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January 15, 2009

Beware the Coyote Syndrome

Wylie Coyote sometimes runs over the lip of a cliff but doesn't start to fall until he looks down and sees that there's nothing but air under his feet. Same thing happens with companies and industries: if they're big enough, they keep on going even long after they're really dead.

Talked to someone today who'd googled me first (wouldn't you do that with a stranger?) and found a Red Herring interview in which I'd predicted Nortel's bankruptcy:

"Tom Evslin… compares the recent changes in the telecom landscape to the shift from mainframe computers to PCs. In that transition, dollars came out of IBM's pockets and into the coffers of Microsoft and Intel. Mr. Evslin predicts a similar redistribution of wealth in the telecom industry. Dollars that once went to Lucent Technologies and Nortel Networks will find their way to companies that make soft switches, voice-over-IP equipment, and replacements for expensive hardwire switches that route phone calls…"

Trouble with this prediction is that it was made in 2002. The rest of the     quote: "It will be a painful transition. Even the most optimistic don't expect things to settle down before 2004. For many companies, that will be too late." It wasn't until the next bubble burst that Nortel went chapter 11.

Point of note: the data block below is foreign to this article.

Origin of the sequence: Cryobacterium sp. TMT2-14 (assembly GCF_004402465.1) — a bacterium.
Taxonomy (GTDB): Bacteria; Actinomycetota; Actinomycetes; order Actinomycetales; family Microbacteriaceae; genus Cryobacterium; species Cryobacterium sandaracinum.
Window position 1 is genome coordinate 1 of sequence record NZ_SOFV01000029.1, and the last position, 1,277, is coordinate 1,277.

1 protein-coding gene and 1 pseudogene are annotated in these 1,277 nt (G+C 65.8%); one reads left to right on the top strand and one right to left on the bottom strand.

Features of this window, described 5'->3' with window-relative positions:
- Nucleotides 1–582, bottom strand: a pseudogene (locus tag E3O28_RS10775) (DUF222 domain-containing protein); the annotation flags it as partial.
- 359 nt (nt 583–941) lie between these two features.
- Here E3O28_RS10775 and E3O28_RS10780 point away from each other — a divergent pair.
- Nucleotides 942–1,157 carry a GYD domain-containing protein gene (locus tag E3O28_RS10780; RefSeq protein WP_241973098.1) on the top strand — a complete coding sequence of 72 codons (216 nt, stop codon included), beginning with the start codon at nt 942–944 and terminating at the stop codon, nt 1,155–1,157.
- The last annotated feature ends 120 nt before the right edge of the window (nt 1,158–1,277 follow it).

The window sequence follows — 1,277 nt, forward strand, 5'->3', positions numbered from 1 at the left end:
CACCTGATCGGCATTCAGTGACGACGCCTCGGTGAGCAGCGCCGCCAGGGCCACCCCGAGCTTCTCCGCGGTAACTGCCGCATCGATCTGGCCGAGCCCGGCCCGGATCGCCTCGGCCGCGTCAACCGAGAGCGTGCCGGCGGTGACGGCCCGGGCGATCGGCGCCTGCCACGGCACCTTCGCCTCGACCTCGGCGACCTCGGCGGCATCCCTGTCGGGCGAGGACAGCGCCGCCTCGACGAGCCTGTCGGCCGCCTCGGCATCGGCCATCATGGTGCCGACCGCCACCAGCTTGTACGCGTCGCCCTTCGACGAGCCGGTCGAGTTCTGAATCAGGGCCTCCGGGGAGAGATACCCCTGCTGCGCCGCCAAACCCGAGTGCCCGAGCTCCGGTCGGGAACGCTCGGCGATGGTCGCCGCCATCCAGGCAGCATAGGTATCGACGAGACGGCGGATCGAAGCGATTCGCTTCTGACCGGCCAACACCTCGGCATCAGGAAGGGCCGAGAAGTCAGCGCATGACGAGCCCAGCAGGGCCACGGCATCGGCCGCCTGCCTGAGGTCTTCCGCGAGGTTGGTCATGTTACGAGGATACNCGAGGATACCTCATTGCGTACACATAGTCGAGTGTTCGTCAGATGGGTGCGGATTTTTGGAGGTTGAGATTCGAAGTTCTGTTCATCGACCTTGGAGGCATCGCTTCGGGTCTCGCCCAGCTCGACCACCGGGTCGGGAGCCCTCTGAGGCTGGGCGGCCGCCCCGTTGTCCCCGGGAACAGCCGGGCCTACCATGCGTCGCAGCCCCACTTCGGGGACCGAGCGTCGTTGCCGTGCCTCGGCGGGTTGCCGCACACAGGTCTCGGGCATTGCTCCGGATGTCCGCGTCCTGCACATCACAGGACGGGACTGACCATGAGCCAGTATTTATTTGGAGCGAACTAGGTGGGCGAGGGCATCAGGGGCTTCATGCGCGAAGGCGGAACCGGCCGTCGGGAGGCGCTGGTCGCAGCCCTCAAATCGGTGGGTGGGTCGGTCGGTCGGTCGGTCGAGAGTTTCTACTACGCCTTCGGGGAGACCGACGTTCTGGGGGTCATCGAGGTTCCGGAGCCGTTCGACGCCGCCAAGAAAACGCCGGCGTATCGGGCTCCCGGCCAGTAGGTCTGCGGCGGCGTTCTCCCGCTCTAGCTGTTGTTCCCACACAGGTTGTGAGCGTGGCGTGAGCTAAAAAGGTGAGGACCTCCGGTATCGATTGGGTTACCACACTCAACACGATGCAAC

You can be right about trends and get the timing very wrong. Nortel WAS already toast back in 2002 but they (and their customers and their stockholders and their bankers) didn't know that so they kept going on sheer momentum. Maybe they could have used that momentum to scramble back on the cliff as the coyote's trying to do in the picture but they didn't and companies usually don't.

So what companies and industries today are really walking dead? It's a very important question because we live in a time of bailouts when zombies are kept walking with public money and may be crowding out the startups that should take their place.

Old style investment banks have already declared themselves dead and turned into regulated banks in order to get handouts. But do we really need financial supermarkets which are "too big to fail"? I don't think so. Do we need as much credit as we've been using? No. Do we need all the exotic credit instruments? No. Do we need all the people who sell all the credit we don't need and construct the exotic credit instruments? We don't need them to do that. Perhaps we need a retraining program.

Manufacturers of cars powered by internal combustion engines, particularly manufacturers with huge unfunded liabilities for past promises and huge debts, are certainly already over the cliff. Interesting article the other day – I can't remember where – about how many less parts there are in an electric or even a plug in hybrid electric where the gas engine only drives a generator than there are in a traditional gas powered car. Point is that it's much easier for an upstart to get started up building the electrics than it would have been to compete with those who are really good at building gas engines. Now where's that cliff?

Readers say I'm way too early in targeting the extinction of copper-based voice service by the end of Obama's first term. Maybe; there is the coyote syndrome to think about. But it's also possible that the coyote (or the coyote's customers or the coyote's bankers or the coyote's stockholders) happen to look down.

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